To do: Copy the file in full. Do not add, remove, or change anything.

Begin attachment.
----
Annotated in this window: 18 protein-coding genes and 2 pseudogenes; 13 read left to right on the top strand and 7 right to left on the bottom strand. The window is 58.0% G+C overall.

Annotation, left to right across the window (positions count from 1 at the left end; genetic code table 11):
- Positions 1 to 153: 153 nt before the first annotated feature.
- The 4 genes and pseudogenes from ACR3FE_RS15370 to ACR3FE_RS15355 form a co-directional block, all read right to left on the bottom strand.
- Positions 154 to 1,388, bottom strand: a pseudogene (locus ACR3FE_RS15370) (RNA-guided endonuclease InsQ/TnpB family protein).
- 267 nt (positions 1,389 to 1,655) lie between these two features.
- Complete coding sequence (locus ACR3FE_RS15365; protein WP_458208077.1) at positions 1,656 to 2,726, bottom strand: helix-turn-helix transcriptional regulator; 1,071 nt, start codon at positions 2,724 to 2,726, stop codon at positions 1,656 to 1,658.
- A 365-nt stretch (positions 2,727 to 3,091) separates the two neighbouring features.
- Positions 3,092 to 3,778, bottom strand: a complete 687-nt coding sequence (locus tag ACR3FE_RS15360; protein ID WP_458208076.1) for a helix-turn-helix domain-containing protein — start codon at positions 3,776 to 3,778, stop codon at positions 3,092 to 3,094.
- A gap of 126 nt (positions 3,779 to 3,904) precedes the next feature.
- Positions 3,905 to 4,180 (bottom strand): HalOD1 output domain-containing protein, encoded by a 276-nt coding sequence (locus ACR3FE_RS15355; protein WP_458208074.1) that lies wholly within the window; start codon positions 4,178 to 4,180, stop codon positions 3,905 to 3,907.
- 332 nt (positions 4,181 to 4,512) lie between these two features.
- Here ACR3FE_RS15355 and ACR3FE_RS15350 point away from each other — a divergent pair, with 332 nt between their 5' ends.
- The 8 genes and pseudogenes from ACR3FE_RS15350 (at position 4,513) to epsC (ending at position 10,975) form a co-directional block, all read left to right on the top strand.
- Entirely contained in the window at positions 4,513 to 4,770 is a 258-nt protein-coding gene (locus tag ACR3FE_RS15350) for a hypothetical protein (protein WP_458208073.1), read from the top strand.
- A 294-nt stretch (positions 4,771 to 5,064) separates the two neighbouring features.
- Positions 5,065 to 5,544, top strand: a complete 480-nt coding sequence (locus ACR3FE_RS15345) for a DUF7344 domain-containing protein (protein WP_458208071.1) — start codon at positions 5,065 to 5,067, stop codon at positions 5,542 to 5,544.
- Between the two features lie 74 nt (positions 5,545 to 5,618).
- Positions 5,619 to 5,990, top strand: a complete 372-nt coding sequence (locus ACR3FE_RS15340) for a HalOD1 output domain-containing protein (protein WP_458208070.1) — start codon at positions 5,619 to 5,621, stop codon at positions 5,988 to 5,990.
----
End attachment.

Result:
Annotated in this window: 18 protein-coding genes and 2 pseudogenes; 13 read left to right on the top strand and 7 right to left on the bottom strand. The window is 58.0% G+C overall.

Annotation, left to right across the window (positions count from 1 at the left end; genetic code table 11):
- Positions 1 to 153: 153 nt before the first annotated feature.
- The 4 genes and pseudogenes from ACR3FE_RS15370 to ACR3FE_RS15355 form a co-directional block, all read right to left on the bottom strand.
- Positions 154 to 1,388, bottom strand: a pseudogene (locus ACR3FE_RS15370) (RNA-guided endonuclease InsQ/TnpB family protein).
- 267 nt (positions 1,389 to 1,655) lie between these two features.
- Complete coding sequence (locus ACR3FE_RS15365; protein WP_458208077.1) at positions 1,656 to 2,726, bottom strand: helix-turn-helix transcriptional regulator; 1,071 nt, start codon at positions 2,724 to 2,726, stop codon at positions 1,656 to 1,658.
- A 365-nt stretch (positions 2,727 to 3,091) separates the two neighbouring features.
- Positions 3,092 to 3,778, bottom strand: a complete 687-nt coding sequence (locus tag ACR3FE_RS15360; protein ID WP_458208076.1) for a helix-turn-helix domain-containing protein — start codon at positions 3,776 to 3,778, stop codon at positions 3,092 to 3,094.
- A gap of 126 nt (positions 3,779 to 3,904) precedes the next feature.
- Positions 3,905 to 4,180 (bottom strand): HalOD1 output domain-containing protein, encoded by a 276-nt coding sequence (locus ACR3FE_RS15355; protein WP_458208074.1) that lies wholly within the window; start codon positions 4,178 to 4,180, stop codon positions 3,905 to 3,907.
- 332 nt (positions 4,181 to 4,512) lie between these two features.
- Here ACR3FE_RS15355 and ACR3FE_RS15350 point away from each other — a divergent pair, with 332 nt between their 5' ends.
- The 8 genes and pseudogenes from ACR3FE_RS15350 (at position 4,513) to epsC (ending at position 10,975) form a co-directional block, all read left to right on the top strand.
- Entirely contained in the window at positions 4,513 to 4,770 is a 258-nt protein-coding gene (locus tag ACR3FE_RS15350) for a hypothetical protein (protein WP_458208073.1), read from the top strand.
- A 294-nt stretch (positions 4,771 to 5,064) separates the two neighbouring features.
- Positions 5,065 to 5,544, top strand: a complete 480-nt coding sequence (locus ACR3FE_RS15345) for a DUF7344 domain-containing protein (protein WP_458208071.1) — start codon at positions 5,065 to 5,067, stop codon at positions 5,542 to 5,544.
- Between the two features lie 74 nt (positions 5,545 to 5,618).
- Positions 5,619 to 5,990, top strand: a complete 372-nt coding sequence (locus ACR3FE_RS15340) for a HalOD1 output domain-containing protein (protein WP_458208070.1) — start codon at positions 5,619 to 5,621, stop codon at positions 5,988 to 5,990.